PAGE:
Given the biological basis of such behavior, does this mean that we are forever doomed to judge, argue with and “unfriend” the people who don’t agree with us? Thankfully, we can loosen our left hemisphere’s white knuckled grip, but it takes conscious effort. The question I asked myself with my friend -- "what if I’m the one who is wrong?" -- is a surprisingly effective way to help our right hemisphere get a word in edgewise.
Of course, when I first pondered this question, I was more than a little distraught. The more I thought about it, the more I realized that it really was possible. Even if I wasn’t actually “wrong,” I was pretty sure that adopting this mindset would help me develop a richer, fuller perspective.
When I arrived at my friend’s apartment the next day, I dropped my bags and promptly announced that I wanted to spend the weekend trying to understand her political views. With a wry smile, she agreed.
From the moment we started talking, I found myself listening in a completely new way. I wasn’t getting upset or emotional. I wasn’t trying to compose fact-based retorts. I was just hearing her. This, I realized, is what the late, great Stephen Covey really meant when he advised us to “seek first to understand, then be understood.”
This didn’t meant that the entire weekend was easy. There were a few times that I wanted to storm out of the room, but it was far less than I would have predicted. By the end of the weekend, I had a much, much richer appreciation of my friend’s perspective.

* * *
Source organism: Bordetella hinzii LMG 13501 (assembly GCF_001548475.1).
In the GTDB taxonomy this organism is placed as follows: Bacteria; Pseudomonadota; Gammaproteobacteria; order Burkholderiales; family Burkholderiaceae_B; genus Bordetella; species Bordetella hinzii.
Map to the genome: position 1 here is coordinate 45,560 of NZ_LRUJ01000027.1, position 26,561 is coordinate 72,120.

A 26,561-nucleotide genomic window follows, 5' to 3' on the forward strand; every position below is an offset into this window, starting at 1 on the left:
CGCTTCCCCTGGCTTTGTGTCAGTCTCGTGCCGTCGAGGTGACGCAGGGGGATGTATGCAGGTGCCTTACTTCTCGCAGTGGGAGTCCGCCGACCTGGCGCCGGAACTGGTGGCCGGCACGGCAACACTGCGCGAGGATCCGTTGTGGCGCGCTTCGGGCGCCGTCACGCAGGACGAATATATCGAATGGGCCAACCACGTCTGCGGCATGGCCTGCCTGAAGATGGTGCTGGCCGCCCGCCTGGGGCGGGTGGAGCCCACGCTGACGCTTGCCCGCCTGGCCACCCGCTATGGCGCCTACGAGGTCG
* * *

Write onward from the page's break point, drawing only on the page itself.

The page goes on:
Of course, it’s one thing to commit to understanding the people we love -- our spouse, our friends, our family -- but let’s extend this idea one step further: can (and should) we apply this concept to people we don’t like or respect?
I recently heard an interview with Amaryllis Fox, a former counter-terrorism clandestine services officer. In it, she provided one of the most profound observations about human behavior I have ever heard. “The one thing I learned in the Agency,” she said, “is that everyone thinks they’re the good guy.”
In Fox's case, she learned that the only way to fight the bad guys was to try to understand what would make otherwise normal people commit such grievous acts. Anytime we label our enemies as completely bad people -- be they religious radicals, the school bully or a particularly sociopathic boss -- we can’t even begin to intelligently deal with them. As Abraham Lincoln once declared, “I don't like that man. I must get to know him better.”
My “weekend of understanding” with my friend hasn’t changed my position much, but a lot of things are different. I genuinely respect where she’s coming from. I feel smarter and more informed. Most importantly, our relationship is stronger.
This is a somewhat counter-intuitive lesson: the next time you discover that someone you love, respect or work with has a wildly different opinion about something, don't waste time trying to make them see things your way, or avoid the subject in an attempt to minimize conflict.* Instead, ask yourself “what if I’m wrong?” and really entertain their perspective.
At the end of the day, as British philosopher and Nobel laureate Bertrand Russell advised, when we don't feel absolutely certain about anything, that's when we truly begin to understand who we are and appreciate others for the same thing.